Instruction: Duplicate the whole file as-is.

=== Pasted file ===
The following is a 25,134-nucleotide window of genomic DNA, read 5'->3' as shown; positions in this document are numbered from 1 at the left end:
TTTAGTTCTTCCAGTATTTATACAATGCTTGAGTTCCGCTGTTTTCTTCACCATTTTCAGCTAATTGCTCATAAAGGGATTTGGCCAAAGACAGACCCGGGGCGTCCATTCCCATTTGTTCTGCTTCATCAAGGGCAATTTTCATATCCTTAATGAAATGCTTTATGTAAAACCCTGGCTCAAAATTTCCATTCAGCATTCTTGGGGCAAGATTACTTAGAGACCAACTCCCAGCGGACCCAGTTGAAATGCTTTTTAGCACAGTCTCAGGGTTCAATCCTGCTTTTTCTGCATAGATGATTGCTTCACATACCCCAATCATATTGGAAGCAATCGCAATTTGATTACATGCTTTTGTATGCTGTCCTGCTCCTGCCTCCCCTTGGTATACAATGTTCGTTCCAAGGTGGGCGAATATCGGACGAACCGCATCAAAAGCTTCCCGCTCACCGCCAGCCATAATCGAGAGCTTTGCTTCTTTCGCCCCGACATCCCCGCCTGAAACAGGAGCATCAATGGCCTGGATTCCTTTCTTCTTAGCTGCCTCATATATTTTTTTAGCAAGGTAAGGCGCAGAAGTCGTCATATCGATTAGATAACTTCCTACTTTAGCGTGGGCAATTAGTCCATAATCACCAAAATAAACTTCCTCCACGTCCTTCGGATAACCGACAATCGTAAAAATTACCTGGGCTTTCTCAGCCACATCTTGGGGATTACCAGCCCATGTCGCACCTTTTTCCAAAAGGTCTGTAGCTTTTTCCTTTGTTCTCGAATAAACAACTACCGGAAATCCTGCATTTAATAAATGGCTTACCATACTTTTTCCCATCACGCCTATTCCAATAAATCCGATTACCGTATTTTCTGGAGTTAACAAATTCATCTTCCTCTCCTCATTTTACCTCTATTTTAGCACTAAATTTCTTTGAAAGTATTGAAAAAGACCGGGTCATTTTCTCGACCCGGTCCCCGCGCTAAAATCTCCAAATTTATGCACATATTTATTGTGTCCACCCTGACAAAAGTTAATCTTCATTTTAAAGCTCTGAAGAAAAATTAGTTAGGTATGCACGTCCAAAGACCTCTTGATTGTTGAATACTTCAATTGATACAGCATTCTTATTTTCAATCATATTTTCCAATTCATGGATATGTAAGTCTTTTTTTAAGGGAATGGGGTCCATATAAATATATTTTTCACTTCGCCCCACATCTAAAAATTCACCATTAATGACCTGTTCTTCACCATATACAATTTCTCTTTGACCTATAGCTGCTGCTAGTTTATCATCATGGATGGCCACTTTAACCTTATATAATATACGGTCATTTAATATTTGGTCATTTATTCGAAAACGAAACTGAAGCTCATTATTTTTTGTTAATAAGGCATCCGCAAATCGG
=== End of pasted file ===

The following is a 25,134-nucleotide window of genomic DNA, read 5'->3' as shown; positions in this document are numbered from 1 at the left end:
TTTAGTTCTTCCAGTATTTATACAATGCTTGAGTTCCGCTGTTTTCTTCACCATTTTCAGCTAATTGCTCATAAAGGGATTTGGCCAAAGACAGACCCGGGGCGTCCATTCCCATTTGTTCTGCTTCATCAAGGGCAATTTTCATATCCTTAATGAAATGCTTTATGTAAAACCCTGGCTCAAAATTTCCATTCAGCATTCTTGGGGCAAGATTACTTAGAGACCAACTCCCAGCGGACCCAGTTGAAATGCTTTTTAGCACAGTCTCAGGGTTCAATCCTGCTTTTTCTGCATAGATGATTGCTTCACATACCCCAATCATATTGGAAGCAATCGCAATTTGATTACATGCTTTTGTATGCTGTCCTGCTCCTGCCTCCCCTTGGTATACAATGTTCGTTCCAAGGTGGGCGAATATCGGACGAACCGCATCAAAAGCTTCCCGCTCACCGCCAGCCATAATCGAGAGCTTTGCTTCTTTCGCCCCGACATCCCCGCCTGAAACAGGAGCATCAATGGCCTGGATTCCTTTCTTCTTAGCTGCCTCATATATTTTTTTAGCAAGGTAAGGCGCAGAAGTCGTCATATCGATTAGATAACTTCCTACTTTAGCGTGGGCAATTAGTCCATAATCACCAAAATAAACTTCCTCCACGTCCTTCGGATAACCGACAATCGTAAAAATTACCTGGGCTTTCTCAGCCACATCTTGGGGATTACCAGCCCATGTCGCACCTTTTTCCAAAAGGTCTGTAGCTTTTTCCTTTGTTCTCGAATAAACAACTACCGGAAATCCTGCATTTAATAAATGGCTTACCATACTTTTTCCCATCACGCCTATTCCAATAAATCCGATTACCGTATTTTCTGGAGTTAACAAATTCATCTTCCTCTCCTCATTTTACCTCTATTTTAGCACTAAATTTCTTTGAAAGTATTGAAAAAGACCGGGTCATTTTCTCGACCCGGTCCCCGCGCTAAAATCTCCAAATTTATGCACATATTTATTGTGTCCACCCTGACAAAAGTTAATCTTCATTTTAAAGCTCTGAAGAAAAATTAGTTAGGTATGCACGTCCAAAGACCTCTTGATTGTTGAATACTTCAATTGATACAGCATTCTTATTTTCAATCATATTTTCCAATTCATGGATATGTAAGTCTTTTTTTAAGGGAATGGGGTCCATATAAATATATTTTTCACTTCGCCCCACATCTAAAAATTCACCATTAATGACCTGTTCTTCACCATATACAATTTCTCTTTGACCTATAGCTGCTGCTAGTTTATCATCATGGATGGCCACTTTAACCTTATATAATATACGGTCATTTAATATTTGGTCATTTATTCGAAAACGAAACTGAAGCTCATTATTTTTTGTTAATAAGGCATCCGCAAATCGG